How to Build Your Own RO Filter

Written by naomi bolton Google
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How to Build Your Own RO Filter
Reverse osmosis will remove pollutants from tap water. (aquarium fish 5 image by cherie from

Inland marine aquarists frequently use synthetic sea salts in order to make marine water. The synthetic salt is mixed with tap water, which in its untreated state, often contains impurities, including nitrates and phosphates. Tap water for use in marine tanks must therefore be purified by passing it through a reverse osmosis unit. Reverse osmosis units normally contain prefilters, such as a micron filter to remove particulate matter and an activated charcoal cartridge to remove chlorine. The heart of a reverse osmosis unit, though, is the semi-permeable membrane that removes phosphates and nitrates.

Skill level:

Things you need

  • Reverse osmosis unit
  • Semi-permeable cartridge
  • Micron filter
  • Activated charcoal cartridge
  • Water supply, including garden tap
  • RO garden tap connector
  • 1 foot of connector pipe, 0.9 inch diameter)
  • 6-foot collection pipe, 0.9 inch diameter with in-line plastic tap
  • 30-foot exhaust pipe, 0.9 inch diameter with in-line plastic tap
  • 20-gallon plastic bucket
  • 2.72kg. of synthetic sea salt

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  1. 1

    Unscrew the top of the semi-permeable membrane cartridges and insert a membrane. Wet the tip of your finger and run it over the washer. Screw the top back tightly.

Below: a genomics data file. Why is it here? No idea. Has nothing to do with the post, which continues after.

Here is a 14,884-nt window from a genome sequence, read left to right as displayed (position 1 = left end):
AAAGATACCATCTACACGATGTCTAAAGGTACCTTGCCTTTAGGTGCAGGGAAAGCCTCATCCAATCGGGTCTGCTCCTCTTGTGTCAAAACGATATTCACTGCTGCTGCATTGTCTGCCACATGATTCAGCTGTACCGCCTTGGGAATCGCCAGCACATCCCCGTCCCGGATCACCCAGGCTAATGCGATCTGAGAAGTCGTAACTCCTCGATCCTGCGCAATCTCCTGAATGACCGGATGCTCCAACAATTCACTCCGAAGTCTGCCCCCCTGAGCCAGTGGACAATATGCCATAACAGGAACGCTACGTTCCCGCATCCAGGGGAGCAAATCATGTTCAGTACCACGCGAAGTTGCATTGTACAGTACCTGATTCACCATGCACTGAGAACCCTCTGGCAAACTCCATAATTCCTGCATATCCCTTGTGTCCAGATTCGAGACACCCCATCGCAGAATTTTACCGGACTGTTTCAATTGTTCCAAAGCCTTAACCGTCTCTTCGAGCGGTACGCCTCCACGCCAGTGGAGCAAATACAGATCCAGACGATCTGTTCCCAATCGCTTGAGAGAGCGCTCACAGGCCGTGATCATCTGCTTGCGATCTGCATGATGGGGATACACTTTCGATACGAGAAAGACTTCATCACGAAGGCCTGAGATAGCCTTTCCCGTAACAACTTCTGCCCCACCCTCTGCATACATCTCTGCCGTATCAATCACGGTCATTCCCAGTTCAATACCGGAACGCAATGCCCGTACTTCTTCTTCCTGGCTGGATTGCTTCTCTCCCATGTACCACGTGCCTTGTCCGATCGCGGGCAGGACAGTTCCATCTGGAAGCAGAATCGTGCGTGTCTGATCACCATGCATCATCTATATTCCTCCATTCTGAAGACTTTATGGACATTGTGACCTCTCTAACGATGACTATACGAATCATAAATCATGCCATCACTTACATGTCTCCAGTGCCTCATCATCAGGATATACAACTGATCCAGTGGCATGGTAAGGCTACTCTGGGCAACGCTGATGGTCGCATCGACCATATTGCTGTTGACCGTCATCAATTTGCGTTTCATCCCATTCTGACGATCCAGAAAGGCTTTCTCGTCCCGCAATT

2. 2

    Unscrew the micron filter cartridge and inset the filter. Wet the tip of your finger and run it over the washer. Screw the top back tightly.

  3. 3

    Unscrew the activated charcoal cartridge and insert the activated carbon filter. Wet the tip of your finger and run it over the washer. Screw the top back tightly.

  4. 4

    Screw the RO garden tap connector onto the tap and attach the 0.9-inch diameter reverse osmosis connector pipe to the tap connector.

  5. 5

    Connect the 30-foot exhaust pipe, 0.9-inch diameter, to the reverse osmosis exhaust site and run it into the garden or vegetable patch.

  6. 6

    Connect the 0.9-inch diameter collection pipe to the reverse unit and place the opposite end in a clean 20-gallon plastic bucket.

  7. 7

    Turn on the garden tap and ensure that the 0.9-inch diameter connector pipe is securely attached to the tap connector.

  8. 8

    Close the in-line plastic tap that leads to the bucket and open the in-line plastic exhaust tap. Turn on the garden tap fully and wait for 5 minutes while the reverse osmosis unit is flushed out, to remove any dust from the activated charcoal.

  9. 9

    Turn off the garden tap. Close the in-line plastic exhaust tap and open the in-line tap in the plastic bucket.

  10. 10

    Turn on the garden tap and allow the 20-gallon bucket to fill with pure reverse osmosis water. These units produce pure water at a slow rate, so depending on the garden tap pressure, it could take 3 or 4 hours for the 20-gallon bucket to fill.

  11. 11

    Turn off the garden tap once the 20-gallon bucket is full.

  12. 12

    Mix 2.72kg of artificial sea salt into the 20-gallon bucket and place a submersible pump and aquarium heater into the bucket to circulate and warm the water until you are ready to use it for your aquarium.

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